January 23, 2019
Good Morning! In this morning’s eBlog, we report on the potential adverse fiscal impacts on recovering municipalities from the ongoing federal shutdown, before journeying west to assess the potential municipal impact in California of a major public utility’s insolvency, before considering the views of Presidential candidate Sen. Elizabeth Warren (D-Mass.) in her visit to the U.S. territory of Puerto Rico.
Could Washington, D.C. Political Dysfunction Set Detroit Back? The gifted editorial writer of the Detroit News, Daniel Howes, writing about the auto executives who gathered in Detroit last week for the annual auto show, noted: “You could detect a common, if muted, complaint: Washington is weighing on the industry and its outlook. That could become a real problem this year, nearly a decade after two of this town’s automakers emerged from bankruptcy to jumpstart their long road back to respectability. Uncertainty looms.” He wrote that auto executives from the Motor City to Guangzhou used the Detroit auto show to “politely lament serial dysfunction in President Donald Trump’s Washington, confirming the honeymoon between Detroit and the White House is long since over. The confusion, exacerbated by the longest government shutdown in American history, is complicating decision-making, delaying investment and undermining the stability business craves, a pre-condition to making billion-dollar bets on plants, products, and people,” warning it could adversely affect the city’s recovering economy. He noted that the University of Michigan’s closely watched consumer sentiment index late last week reported its largest drop since Trump became President: the author, economist Richard Curtin, had written: “The decline was primarily focused on prospects for the domestic economy, with the year-ahead outlook for the national economy judged the worst since mid-2014…The loss was due to a host of issues including the partial government shutdown, the impact of tariffs, instabilities in financial markets, the global slowdown, and the lack of clarity about monetary policies.” He appeared to be reflecting the nearly 50% decline in CEO confidence in the global and U.S. economy—both issues of great import to the Motor City.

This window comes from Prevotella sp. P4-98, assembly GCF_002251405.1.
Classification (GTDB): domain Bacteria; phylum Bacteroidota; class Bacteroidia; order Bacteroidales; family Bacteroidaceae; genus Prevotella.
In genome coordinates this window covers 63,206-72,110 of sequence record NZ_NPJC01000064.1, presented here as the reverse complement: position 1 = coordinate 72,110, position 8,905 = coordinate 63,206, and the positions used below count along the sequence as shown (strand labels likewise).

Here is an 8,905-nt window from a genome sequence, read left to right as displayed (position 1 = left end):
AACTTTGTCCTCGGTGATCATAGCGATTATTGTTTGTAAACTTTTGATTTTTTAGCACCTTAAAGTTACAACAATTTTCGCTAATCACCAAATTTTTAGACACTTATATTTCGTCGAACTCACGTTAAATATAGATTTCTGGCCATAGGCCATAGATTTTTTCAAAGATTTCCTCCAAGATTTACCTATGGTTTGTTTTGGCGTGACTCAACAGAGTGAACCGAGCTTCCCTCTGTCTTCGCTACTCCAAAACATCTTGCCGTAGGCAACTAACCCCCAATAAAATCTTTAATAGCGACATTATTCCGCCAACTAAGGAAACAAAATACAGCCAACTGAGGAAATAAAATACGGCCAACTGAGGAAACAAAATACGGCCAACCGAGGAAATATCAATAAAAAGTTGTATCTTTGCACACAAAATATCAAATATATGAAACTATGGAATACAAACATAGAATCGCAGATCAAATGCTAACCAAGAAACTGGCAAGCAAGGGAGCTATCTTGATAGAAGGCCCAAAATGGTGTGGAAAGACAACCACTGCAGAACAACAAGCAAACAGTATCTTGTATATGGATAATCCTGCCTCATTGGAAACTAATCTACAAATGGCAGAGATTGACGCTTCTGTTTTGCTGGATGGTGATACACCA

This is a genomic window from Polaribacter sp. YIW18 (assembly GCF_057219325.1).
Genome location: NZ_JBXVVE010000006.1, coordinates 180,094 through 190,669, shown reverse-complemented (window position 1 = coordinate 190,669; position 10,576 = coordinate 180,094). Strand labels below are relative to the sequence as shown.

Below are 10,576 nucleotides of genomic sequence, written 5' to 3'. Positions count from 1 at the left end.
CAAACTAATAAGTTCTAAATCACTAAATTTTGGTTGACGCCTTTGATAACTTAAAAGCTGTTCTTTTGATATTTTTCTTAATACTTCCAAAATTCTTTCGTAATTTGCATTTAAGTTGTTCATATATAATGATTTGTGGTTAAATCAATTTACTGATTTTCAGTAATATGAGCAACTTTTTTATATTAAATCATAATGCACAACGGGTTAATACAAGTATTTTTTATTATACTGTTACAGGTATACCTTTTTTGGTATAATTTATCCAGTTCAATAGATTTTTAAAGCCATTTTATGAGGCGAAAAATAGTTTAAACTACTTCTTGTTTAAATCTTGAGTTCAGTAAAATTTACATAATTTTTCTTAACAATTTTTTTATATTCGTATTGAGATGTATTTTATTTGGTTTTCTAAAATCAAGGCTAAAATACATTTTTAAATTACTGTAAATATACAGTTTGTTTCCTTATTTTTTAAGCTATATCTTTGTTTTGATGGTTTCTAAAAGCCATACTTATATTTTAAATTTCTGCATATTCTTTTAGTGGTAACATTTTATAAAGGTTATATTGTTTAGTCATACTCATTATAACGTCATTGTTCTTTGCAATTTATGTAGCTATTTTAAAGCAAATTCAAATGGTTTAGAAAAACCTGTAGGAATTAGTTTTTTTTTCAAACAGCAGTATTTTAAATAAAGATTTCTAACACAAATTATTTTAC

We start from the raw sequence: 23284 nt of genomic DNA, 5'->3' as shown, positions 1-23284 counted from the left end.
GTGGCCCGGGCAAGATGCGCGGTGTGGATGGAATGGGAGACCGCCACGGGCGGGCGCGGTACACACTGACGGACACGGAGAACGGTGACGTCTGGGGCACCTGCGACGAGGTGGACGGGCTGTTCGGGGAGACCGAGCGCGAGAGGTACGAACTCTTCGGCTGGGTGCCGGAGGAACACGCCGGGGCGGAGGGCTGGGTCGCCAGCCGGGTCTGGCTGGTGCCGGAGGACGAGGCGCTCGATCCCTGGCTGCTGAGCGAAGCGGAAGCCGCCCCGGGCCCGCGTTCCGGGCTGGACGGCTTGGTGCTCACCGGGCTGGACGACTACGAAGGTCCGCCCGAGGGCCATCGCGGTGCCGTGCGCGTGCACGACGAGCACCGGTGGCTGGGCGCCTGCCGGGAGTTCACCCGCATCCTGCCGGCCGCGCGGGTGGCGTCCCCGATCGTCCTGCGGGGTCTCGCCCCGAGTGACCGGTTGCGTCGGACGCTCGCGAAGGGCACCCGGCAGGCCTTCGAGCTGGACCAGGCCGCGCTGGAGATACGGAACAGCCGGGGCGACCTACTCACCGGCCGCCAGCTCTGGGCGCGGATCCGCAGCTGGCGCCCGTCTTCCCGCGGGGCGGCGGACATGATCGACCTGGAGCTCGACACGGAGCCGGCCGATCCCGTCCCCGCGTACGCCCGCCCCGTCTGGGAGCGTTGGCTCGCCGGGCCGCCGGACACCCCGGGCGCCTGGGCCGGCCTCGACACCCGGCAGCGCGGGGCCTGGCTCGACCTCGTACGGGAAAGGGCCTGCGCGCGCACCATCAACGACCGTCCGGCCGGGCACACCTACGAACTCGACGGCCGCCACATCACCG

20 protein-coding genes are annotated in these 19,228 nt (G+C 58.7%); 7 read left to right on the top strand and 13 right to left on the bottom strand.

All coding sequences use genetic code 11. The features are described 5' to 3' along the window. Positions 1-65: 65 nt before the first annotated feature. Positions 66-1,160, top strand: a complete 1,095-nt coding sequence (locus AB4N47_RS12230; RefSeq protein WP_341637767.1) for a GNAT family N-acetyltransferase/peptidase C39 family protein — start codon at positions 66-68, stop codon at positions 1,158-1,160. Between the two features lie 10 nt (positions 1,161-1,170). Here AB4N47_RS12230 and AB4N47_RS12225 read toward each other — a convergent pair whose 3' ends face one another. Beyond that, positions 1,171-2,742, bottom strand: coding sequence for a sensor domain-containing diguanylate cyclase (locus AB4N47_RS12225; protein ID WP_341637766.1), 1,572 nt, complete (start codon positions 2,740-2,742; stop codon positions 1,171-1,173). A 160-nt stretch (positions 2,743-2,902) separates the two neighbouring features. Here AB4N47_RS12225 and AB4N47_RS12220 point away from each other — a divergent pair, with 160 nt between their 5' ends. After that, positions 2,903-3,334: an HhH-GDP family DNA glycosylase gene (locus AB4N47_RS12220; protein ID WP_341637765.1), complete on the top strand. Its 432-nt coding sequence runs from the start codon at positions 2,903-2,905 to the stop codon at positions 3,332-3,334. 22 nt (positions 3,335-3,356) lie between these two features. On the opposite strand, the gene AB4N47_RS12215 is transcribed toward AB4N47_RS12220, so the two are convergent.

With tariff and trade tensions slowing the world’s largest economies, Mr. Howes noted that President Trump’s threat to levy 25% tariffs on foreign-made vehicles bound for the U.S. (and to leave in place tariffs on foreign steel and aluminum) are unnerving both domestic and foreign automakers—writing that China’s GAC Motor said last week it is delaying plans to enter the rich U.S. market by roughly a year, citing the proposed Trump tariffs. But he also noted that the federal shutdown means that Chrysler has been unable to receive its EPA-mandated emissions certification for its redesigned Ram 3500 heavy-duty pickup—an ominous omen for jobs in one of the world’s most auto-related economies. In a city which is relatively unique in its relatively significant reliance on income taxes, the federal shutdown could be slamming the brakes on the city’s remarkable recovery from the nation’s largest ever chapter 9 municipal bankruptcy.